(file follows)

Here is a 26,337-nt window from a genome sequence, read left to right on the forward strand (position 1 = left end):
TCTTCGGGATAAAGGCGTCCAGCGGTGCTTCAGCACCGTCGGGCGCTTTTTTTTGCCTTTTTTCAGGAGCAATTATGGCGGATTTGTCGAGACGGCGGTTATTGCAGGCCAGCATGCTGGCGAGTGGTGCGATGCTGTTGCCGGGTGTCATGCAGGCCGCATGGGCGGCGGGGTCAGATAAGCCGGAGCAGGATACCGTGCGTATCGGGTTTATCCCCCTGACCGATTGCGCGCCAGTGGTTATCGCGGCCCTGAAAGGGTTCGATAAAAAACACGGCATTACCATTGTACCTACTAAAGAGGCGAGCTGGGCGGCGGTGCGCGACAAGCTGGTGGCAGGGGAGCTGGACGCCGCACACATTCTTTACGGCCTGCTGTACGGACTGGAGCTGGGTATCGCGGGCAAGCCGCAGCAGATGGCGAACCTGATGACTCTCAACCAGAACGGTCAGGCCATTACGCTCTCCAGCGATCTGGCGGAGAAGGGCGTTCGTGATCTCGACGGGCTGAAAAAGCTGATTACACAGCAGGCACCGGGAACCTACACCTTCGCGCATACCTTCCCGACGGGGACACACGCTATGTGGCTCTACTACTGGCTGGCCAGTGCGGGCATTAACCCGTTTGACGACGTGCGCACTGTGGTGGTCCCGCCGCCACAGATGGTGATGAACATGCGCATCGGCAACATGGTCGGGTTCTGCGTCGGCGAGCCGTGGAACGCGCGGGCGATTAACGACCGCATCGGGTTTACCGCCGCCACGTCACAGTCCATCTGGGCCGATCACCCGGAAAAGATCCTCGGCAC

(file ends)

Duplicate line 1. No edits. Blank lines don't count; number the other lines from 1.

Here is a 26,337-nt window from a genome sequence, read left to right on the forward strand (position 1 = left end):